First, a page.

Dorze Village

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Things to do


Date of travel

January, 2016

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To reach Dorze village, 2900m above sea level, we drove along a steep road from Chencha in southern Ethiopia. Along the route young boys performed native Dorze ‘hip wiggling’ dances and anything else they thought might tempt you to part with a few Birr. They also shouted ‘Highland, Highland’ – a former brand of spring water as they were desperate for empty plastic bottles to use to take drinks to the field.

On arrival, our guide told us the Dorze people are renowned for weaving, their unique houses and growing bamboo. We were shown three elephant-shaped houses made from bamboo, grass and a material called ensete (obtained from the false banana tree). As termites attack the houses, they reduce in height. We saw the main house, a honeymoon suite for the eldest son who is allowed to stay for 3 months and the third, smaller 75 year old house used as the kitchen.

Inside the main house was a mud bed with a raised section where two children slept (the rest slept on the floor), high backed chairs made from bamboo and animal skins. There was an open fire in the middle and pots made from gourds were strung around the walls. A high mezzanine floor held barrels of two types of home brewed beer of differing strengths.

At the back of the house ensete stems (from the false banana plant) were being stripped to create a green mush which would be fermented in the ground for three months until it smelled like blue cheese. We saw some ‘that had been made earlier’ and water was added to create a dough, which was flattened by hand before being cooked for ten minutes on a large circular stone covered with a banana leaf.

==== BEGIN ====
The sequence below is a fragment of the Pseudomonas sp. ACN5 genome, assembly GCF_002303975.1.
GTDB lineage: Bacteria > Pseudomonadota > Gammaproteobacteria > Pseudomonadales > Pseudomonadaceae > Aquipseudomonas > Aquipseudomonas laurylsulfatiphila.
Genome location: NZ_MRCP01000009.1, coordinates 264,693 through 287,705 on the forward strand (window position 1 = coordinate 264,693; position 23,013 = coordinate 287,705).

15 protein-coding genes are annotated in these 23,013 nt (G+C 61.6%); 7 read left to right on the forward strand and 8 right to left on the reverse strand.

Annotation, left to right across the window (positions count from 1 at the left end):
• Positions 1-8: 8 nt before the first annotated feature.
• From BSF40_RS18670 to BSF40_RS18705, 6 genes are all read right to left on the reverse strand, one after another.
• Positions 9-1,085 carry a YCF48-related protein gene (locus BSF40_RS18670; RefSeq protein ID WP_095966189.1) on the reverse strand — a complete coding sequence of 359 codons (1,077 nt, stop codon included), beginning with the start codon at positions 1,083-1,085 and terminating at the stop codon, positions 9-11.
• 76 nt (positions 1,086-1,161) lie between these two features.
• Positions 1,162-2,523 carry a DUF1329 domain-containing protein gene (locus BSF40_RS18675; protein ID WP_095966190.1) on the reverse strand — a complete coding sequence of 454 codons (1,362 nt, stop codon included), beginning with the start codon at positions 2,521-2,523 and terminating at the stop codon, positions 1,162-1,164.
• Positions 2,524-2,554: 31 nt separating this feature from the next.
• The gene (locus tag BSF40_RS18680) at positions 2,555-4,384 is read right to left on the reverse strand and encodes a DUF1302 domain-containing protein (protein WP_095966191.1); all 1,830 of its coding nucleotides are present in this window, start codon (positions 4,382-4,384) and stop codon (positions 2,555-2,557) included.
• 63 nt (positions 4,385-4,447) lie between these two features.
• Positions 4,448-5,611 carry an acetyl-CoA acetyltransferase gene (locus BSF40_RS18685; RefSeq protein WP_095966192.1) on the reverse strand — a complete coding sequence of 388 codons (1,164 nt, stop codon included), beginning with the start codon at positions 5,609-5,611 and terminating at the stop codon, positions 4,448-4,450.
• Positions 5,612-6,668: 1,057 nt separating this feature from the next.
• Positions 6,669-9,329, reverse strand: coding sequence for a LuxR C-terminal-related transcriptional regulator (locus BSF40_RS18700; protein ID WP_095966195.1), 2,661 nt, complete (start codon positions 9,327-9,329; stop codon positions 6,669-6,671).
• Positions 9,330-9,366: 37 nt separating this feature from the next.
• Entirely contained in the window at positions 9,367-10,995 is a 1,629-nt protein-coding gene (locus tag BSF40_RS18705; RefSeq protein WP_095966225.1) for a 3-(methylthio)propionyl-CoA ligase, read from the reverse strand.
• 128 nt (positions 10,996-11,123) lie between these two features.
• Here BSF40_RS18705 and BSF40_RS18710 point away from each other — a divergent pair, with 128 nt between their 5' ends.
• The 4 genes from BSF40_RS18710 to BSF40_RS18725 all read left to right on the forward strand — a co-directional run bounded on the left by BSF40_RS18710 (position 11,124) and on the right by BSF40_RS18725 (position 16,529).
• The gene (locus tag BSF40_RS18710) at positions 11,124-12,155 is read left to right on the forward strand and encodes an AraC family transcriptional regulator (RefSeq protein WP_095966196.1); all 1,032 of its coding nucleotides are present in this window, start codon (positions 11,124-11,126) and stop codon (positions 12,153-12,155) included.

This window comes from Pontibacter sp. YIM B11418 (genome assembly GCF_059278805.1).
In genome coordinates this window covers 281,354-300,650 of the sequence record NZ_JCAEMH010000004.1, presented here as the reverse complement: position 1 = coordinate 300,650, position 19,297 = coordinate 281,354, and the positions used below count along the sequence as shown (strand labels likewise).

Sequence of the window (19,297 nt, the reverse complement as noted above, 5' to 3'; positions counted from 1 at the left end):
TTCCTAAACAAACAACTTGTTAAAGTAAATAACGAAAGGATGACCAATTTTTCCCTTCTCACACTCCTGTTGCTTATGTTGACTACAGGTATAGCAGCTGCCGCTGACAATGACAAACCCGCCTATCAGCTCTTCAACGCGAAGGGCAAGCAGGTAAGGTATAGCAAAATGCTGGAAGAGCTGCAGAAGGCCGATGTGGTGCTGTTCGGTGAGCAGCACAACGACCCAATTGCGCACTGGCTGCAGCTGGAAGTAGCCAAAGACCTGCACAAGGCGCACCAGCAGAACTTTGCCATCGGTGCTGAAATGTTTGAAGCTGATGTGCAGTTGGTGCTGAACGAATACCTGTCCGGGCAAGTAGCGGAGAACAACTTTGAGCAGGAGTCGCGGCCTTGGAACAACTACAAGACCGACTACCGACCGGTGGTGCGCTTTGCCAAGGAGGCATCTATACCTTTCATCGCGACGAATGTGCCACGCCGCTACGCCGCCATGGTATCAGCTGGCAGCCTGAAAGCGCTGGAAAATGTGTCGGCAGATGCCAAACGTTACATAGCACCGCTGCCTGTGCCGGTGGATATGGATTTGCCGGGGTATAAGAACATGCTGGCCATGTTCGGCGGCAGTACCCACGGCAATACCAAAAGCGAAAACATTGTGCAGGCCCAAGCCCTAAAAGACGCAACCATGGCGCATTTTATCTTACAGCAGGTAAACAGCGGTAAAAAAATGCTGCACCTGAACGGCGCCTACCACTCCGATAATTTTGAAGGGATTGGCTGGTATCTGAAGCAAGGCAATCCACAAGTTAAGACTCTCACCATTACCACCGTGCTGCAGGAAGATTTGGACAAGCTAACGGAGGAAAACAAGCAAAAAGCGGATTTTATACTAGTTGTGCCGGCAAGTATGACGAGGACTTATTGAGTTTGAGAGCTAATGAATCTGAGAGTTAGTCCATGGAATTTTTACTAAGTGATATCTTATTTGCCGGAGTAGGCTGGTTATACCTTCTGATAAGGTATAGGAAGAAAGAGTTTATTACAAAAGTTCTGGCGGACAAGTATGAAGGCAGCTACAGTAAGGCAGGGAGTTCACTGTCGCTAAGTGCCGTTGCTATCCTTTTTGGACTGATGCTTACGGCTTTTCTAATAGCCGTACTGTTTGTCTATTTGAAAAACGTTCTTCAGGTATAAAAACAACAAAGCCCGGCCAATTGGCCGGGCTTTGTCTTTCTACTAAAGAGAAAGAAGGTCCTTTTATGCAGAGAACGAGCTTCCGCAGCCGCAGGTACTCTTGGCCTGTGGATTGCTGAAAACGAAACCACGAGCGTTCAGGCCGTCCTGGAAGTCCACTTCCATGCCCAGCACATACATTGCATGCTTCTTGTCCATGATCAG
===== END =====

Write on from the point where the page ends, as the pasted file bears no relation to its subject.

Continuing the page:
We saw cotton spinning and I discovered I wasn’t very adept at it as the yarn kept breaking. The children are responsible for picking out the cotton seeds which are replanted.

There was the obligatory shop full of brightly coloured scarves and I indulged in a little retail therapy and gentle bartering.

If you want a real Dorze experience in the village there were ‘guest houses’ with an al fresco stone horse trough as a bathroom. It was unclear where you went to the loo, so it’s not on my bucket list.

In a large communal room we tried the bread we’d seen being cooked earlier which we dunked in a spicy dip and honey. Drinks were brought out, a type of 45% proof Arak, which had to be knocked back in one.

Finally we walked for 15 minutes along a narrow track to the workers co-operative, established by an Irish NGO, where the weaving was done, generally by the men.
On our journey back down the hill, were even more children turning tricks and generally trying to stop vehicles by refusing to move from the middle of the road unless you gave them money. We stopped at a view point where yet more colourful weavings hung on wooden racks.

Back on the main road people (carrying large packs on their backs), cattle, goats and sheep were all returning from the fields to their evening accommodation. Likewise we drove on to “Paradise Lodge”: at Arba Minch.

Helen Jackson

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